April 24, 2024

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War and disease could kill 85,000 Gazans within 6 months

War and disease could kill 85,000 Gazans within 6 months

Escalation of the war in Gaza could lead to the death of 85,000 Palestinians from injuries and diseases over the next six months, the worst of the three conditions said by leading epidemiologists. They are designed in an attempt to understand the potential future death toll due to conflict.

These deaths will be in addition to the more than 29,000 deaths in Gaza that local authorities have attributed to the conflict since it began in October. This estimate represents a higher “excess mortality” than would be expected if there had been no war.

In the second scenario, assuming no change in the current level of fighting or humanitarian access, there could be an additional 58,260 deaths in the enclave over the next six months, according to researchers from Johns Hopkins University and the London School of Hygiene. Tropical medicine.

Their analysis found that this number could rise to 66,720 if there was an outbreak of infectious diseases such as cholera.

The analysis found that even in the best of the three scenarios described by the research team – an immediate and sustained ceasefire with no infectious disease outbreaks – another 6,500 Gazans could die over the next six months as a direct result of the war.

The population of the Gaza Strip before the war was 2.2 million people.

“This is not a message or political advocacy,” said Dr. Francesco Cecchi, professor of epidemiology and international health at the London School of Hygiene and Tropical Medicine.

He added: “We simply wanted to put it at the front of people's minds and on the desks of decision-makers, so that it could then be said that when these decisions were made, there was some evidence available about how it affected them.” In terms of life.”

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Dr. Shishi and his colleagues estimated the number of expected excess deaths from health data that was available for Gaza before the war began and from that collected during more than four months of fighting.

Their study looks at deaths from traumatic injuries, infectious diseases, maternal and newborn causes, and non-communicable diseases for which people can no longer receive medication or treatment, such as dialysis.

Dr Cheshi said the analysis made it possible to determine the potential impact of the ceasefire on lives. He added: “The decisions that will be taken during the next few days and weeks are of great importance regarding the development of the death toll in Gaza.”

The projected deaths of 6,500 people even with a ceasefire are based on the assumption that there will be no epidemics of infectious diseases. With outbreaks of cholera, measles, polio or meningitis, that number would be 11,580, said Dr. Paul Spiegel, director of the Hopkins Center for Human Health and author of the research, which has not been peer-reviewed.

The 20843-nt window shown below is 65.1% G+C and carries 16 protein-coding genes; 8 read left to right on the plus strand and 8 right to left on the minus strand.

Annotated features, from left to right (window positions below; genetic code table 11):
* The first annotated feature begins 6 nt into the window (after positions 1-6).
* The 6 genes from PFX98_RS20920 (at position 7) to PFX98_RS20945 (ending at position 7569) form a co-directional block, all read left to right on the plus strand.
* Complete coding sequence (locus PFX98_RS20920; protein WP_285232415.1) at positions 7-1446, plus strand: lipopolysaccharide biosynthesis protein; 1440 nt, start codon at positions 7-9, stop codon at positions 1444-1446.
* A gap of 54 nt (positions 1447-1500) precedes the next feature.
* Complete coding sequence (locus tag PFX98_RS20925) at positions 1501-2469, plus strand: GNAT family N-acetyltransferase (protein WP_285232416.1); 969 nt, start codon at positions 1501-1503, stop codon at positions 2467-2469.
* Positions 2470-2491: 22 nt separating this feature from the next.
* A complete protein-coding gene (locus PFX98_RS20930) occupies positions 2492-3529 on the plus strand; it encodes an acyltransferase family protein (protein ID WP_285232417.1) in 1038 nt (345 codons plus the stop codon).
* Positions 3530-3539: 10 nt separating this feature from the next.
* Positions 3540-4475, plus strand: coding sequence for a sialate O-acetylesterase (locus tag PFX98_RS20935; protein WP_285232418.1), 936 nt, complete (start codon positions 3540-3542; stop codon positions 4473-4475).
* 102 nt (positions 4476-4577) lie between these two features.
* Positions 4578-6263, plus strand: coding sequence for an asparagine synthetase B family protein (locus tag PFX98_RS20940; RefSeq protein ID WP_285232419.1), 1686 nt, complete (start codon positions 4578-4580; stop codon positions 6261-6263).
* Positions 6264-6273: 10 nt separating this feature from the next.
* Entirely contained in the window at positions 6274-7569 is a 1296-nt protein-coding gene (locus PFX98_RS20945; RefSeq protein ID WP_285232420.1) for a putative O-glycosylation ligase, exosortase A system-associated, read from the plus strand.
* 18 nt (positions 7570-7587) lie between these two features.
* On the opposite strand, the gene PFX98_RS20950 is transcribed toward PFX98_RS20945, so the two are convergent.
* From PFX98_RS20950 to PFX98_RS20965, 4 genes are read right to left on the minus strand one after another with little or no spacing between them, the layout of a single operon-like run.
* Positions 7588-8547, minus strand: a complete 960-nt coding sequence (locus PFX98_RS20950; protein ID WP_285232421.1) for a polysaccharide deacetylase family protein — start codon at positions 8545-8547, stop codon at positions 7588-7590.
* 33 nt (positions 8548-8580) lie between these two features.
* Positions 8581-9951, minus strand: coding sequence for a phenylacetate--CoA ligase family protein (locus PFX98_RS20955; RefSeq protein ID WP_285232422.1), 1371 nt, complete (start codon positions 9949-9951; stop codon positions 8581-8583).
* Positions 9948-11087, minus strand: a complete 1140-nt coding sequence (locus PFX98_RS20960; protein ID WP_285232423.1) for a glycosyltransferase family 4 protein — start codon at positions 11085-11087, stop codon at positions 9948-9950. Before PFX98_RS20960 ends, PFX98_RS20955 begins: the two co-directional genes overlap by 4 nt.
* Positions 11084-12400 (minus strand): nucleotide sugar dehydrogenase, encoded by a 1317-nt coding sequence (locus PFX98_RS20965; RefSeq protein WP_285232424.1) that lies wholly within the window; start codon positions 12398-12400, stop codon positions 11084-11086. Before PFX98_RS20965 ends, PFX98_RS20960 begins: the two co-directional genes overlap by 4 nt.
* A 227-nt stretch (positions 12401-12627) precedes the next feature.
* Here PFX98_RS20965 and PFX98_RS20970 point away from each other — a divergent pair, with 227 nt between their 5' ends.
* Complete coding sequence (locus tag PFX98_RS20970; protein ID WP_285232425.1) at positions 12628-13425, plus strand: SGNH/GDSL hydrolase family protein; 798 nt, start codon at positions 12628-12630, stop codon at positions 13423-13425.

He added that while it is clear that military escalation would lead to additional casualties, policymakers should be aware of the range of deaths that these scenarios indicate.

“We hope to bring some reality to the matter,” Dr. Spiegel said. “This means 85,000 additional deaths in a community where 1.2 percent of this population has already been killed.”

Patrick Ball, an expert in quantitative analysis of deaths in conflict who was not involved in the research, said it was unusual to see such a careful effort to calculate the potential humanitarian cost of an ongoing war.

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“This paper sheds light on this conflict in a way not seen in any previous conflicts,” said Dr. Paul, who is research director at the Human Rights Data Analysis Group, a non-profit organization. “It highlights the potential costs in human lives and human suffering of different types of future actions that are under human control.”

He added: “People will make decisions that will lead to one of these three scenarios, or to a complex combination of them, and this gives us an idea of ​​the possible outcomes of those decisions.”

The analysis predicts that deaths from traumatic injuries in Gaza over the next six months will be distributed across all ages and genders.

The paper says: “43% of deaths from trauma occur among females, and 42% among children under the age of 19,” which “reflects the intensity and widespread nature of the bombing.”

Even with an immediate ceasefire, war-related deaths will continue, according to the analysis. This toll includes deaths of people who succumbed to previous injuries or were injured by unexploded ordnance, deaths of children and women who cannot be provided with complex care during childbirth, and deaths of children who are malnourished and unable to fight infections such as pneumonia.

“I don't think people realize how long it will take for this to change,” Dr. Spiegel said.